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Please use this identifier to cite or link to this item: http://hdl.handle.net/2031/6465

Title: Ni-free Shape Memory Alloys (SMAs) for Biomedical Applications
Authors: Cao, Chenwei (曹晨巍)
Department: Department of Physics and Materials Science
Issue Date: Aug-2011
Award: Won the Third Prize in the Best Paper on Materials 2011 competition organized by Hong Kong Institution of Engineers, Materials Division.
Supervisor: Dr. Chung, Jonathan C.Y.
Type: Dissertation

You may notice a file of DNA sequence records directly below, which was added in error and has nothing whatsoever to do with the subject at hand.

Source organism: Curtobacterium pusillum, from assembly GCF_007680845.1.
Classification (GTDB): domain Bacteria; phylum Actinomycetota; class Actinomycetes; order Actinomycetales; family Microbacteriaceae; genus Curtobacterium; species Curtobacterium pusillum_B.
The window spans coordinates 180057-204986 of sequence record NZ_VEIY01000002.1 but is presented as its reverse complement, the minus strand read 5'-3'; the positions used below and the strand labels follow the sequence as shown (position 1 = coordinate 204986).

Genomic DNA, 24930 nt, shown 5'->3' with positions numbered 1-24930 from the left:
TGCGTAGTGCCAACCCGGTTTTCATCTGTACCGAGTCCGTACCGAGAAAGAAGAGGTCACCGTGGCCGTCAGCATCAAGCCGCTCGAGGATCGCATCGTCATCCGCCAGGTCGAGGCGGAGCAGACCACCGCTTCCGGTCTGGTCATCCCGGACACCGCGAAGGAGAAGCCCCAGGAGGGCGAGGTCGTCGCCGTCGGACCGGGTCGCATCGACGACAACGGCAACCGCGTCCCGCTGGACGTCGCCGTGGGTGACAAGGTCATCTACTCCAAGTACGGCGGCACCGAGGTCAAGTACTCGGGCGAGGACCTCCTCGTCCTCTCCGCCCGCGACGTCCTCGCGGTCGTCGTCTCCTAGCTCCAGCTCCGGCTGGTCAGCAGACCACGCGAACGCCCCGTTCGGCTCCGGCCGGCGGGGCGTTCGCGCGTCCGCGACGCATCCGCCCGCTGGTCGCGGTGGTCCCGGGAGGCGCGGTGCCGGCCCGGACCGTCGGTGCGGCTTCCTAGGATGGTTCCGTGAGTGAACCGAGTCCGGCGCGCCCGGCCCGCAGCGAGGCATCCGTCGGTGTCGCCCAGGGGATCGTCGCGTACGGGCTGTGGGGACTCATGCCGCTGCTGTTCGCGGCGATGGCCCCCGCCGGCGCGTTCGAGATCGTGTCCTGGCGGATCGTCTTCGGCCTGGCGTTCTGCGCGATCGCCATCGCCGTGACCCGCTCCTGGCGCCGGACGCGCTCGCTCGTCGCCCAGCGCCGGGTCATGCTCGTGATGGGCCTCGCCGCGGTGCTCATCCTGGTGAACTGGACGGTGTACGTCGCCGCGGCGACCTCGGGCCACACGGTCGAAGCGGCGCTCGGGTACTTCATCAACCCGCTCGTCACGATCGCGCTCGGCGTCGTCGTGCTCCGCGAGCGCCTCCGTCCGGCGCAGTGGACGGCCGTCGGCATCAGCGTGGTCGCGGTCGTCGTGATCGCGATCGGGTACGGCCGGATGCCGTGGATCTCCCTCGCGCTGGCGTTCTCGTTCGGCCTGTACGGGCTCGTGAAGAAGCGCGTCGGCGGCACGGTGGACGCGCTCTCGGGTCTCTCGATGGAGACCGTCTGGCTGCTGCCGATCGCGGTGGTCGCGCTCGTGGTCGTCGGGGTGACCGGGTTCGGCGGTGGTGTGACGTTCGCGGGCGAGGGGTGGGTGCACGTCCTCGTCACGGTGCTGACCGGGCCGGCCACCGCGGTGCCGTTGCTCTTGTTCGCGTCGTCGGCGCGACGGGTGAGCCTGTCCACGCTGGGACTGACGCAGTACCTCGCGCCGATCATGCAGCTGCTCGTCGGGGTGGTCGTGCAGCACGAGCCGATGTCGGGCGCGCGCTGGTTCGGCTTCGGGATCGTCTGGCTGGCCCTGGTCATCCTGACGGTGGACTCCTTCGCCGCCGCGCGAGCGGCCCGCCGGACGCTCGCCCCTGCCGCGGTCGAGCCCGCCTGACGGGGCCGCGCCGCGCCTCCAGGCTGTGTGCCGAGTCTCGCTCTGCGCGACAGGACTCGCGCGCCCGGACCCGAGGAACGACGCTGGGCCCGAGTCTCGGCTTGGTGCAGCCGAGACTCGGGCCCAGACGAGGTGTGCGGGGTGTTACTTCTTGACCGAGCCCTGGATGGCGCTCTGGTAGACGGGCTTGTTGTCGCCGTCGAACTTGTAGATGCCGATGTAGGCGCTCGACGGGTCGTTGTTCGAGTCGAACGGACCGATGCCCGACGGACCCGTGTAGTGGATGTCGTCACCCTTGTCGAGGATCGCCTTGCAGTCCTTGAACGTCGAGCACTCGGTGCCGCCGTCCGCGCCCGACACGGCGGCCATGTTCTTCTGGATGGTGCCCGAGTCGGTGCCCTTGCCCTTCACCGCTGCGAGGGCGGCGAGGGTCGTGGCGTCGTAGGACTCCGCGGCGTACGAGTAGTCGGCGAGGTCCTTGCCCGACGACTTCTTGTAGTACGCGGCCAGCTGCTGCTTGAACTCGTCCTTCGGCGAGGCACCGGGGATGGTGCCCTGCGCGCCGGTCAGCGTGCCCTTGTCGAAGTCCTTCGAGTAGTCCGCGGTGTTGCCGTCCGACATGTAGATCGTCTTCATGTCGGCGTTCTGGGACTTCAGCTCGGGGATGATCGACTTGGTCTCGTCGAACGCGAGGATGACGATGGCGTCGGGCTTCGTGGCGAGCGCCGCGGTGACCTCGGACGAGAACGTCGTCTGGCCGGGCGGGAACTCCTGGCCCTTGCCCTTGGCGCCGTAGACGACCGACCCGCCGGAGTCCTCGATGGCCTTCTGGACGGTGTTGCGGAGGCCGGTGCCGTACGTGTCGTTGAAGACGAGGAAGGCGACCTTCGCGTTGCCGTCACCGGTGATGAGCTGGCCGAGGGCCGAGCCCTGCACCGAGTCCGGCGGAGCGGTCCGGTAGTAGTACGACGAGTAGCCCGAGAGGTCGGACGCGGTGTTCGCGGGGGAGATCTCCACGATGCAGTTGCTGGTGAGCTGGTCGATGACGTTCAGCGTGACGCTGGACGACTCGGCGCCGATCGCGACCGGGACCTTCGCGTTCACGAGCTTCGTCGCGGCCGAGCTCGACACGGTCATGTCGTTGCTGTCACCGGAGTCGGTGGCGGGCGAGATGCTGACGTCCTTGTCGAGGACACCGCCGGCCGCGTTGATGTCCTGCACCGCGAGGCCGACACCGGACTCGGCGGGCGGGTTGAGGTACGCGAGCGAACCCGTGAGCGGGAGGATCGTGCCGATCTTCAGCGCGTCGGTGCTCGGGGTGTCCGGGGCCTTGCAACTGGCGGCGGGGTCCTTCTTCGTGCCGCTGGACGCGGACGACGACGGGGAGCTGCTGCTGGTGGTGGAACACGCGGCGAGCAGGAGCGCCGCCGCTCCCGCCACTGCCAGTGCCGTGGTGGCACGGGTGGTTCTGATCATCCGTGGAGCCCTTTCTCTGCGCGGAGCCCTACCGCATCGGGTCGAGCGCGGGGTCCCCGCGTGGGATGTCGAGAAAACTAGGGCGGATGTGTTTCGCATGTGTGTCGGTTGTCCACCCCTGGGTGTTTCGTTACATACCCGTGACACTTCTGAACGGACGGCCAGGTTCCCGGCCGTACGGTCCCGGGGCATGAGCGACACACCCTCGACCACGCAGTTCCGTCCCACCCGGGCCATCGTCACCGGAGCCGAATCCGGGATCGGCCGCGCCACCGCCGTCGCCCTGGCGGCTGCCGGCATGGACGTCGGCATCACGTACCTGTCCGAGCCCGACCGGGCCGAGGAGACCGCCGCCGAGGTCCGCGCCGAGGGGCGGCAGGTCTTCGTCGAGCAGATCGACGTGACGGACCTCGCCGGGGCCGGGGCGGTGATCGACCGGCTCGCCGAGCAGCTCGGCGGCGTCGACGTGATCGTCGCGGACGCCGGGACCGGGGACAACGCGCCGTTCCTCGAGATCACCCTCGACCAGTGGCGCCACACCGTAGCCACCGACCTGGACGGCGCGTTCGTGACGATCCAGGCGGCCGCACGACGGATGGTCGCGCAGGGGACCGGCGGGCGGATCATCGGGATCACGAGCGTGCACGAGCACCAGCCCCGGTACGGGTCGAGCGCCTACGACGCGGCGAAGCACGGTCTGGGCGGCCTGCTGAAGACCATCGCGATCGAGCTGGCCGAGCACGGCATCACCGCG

Abstract: Biomedical materials are used to construct medical devices aimed at treating or replacing underperforming natural body tissues. As more and more countries are stepping into aging societies, an increasing demand for the development of better biomaterials and medical devices is foreseeable. Shape memory alloys (SMAs) are considered to be a promising implant material in certain biomedical applications such as treating bone fracture, thanks to their two main unique properties: Shape Memory Effect (SME) and Superelasticity (SE). In this project, the effects of heat-treatment on the crystal structure, transformation temperatures, mechanical and superelastic behaviour of Ti-19Nb-3Zr (at.%) alloy were systematically investigated. Ingots with nominal composition of Ti-19Nb-3Zr (at.%) alloy were produced by arc melting under Ar atmosphere. The ingots were cold rolled in the same direction at room temperature with a 90% thickness reduction. The produced Ti-19Nb-3Zr (at.%) thin plate were then heat-treated in the temperature range of 823-1223K. Some of the specimens were also aged after solution-treatment at 1223K. The X-ray diffraction measurement showed that the as-rolled Ti-19Nb-3Zr (at.%) alloy contained both α phase and β phase at room temperature. Martensite α" phase was found in the specimens heat-treated at 923K to 1223K. Aging at 673K promoted the formation of α precipitates, while no ω phase could be detected in all the specimens. The Ti-19Nb-3Zr (at.%) alloy’s martensitic transformation start temperature (Ms) and austenite finish temperature (Af) were determined to be around 295°C (≈570K) and 480°C (≈750K), respectively. The heat-treatment did not affect the transformation temperatures much. The temperature hysteresis was about 200K. All the Ti-19Nb-3Zr (at.%) specimens have a Young's modulus between 20-30 GPa, which is comparable to that of human cortical bone (≈30-35GPa). Solution treatment at 1223K did not have a significant effect on the Young’s modulus of the alloy, while it was increased slightly after low temperature aging. Both the solution treatment at 1223K and low temperature aging significantly improved the yield stress of the alloy. For the specimen solution-treated at 1223K, almost complete superelastic behaviour was observed in the first four cycles with a total applied strain up to 2%. However, plastic deformation began to accumulate afterwards. Maximum transformation strain of about 2% and maximum total recoverable strain of about 3% are observed after the 7th cycle. A strain hardening effect was observed. It is concluded that the Ti-19Nb-3Zr (at.%) alloy (solution-treated at 1223K followed by water quenching) may not be suitable for biomedical applications due to its unsatisfying superelastic behaviour at room temperature. It is proposed to increase the content of Nb or Zr to lower the transformation temperatures. Nevertheless, this alloy could be a good candidate for high-temperature SMA applications.
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